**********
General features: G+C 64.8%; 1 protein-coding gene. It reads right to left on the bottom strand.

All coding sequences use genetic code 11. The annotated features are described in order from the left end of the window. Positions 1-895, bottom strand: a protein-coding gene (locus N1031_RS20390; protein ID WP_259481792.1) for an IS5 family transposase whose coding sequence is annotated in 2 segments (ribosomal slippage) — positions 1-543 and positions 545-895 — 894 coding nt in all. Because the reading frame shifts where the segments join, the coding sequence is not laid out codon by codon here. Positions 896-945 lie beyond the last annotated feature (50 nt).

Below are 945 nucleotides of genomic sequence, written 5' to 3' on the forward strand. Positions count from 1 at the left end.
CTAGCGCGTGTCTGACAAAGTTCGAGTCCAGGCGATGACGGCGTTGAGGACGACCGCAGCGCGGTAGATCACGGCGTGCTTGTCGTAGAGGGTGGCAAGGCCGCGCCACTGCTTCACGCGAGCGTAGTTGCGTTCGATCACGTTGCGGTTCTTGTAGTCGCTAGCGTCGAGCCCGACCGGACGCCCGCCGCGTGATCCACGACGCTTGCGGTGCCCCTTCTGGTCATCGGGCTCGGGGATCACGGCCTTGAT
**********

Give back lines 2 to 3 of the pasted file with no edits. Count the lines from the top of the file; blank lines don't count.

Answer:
All coding sequences use genetic code 11. The annotated features are described in order from the left end of the window. Positions 1-895, bottom strand: a protein-coding gene (locus N1031_RS20390; protein ID WP_259481792.1) for an IS5 family transposase whose coding sequence is annotated in 2 segments (ribosomal slippage) — positions 1-543 and positions 545-895 — 894 coding nt in all. Because the reading frame shifts where the segments join, the coding sequence is not laid out codon by codon here. Positions 896-945 lie beyond the last annotated feature (50 nt).

Below are 945 nucleotides of genomic sequence, written 5' to 3' on the forward strand. Positions count from 1 at the left end.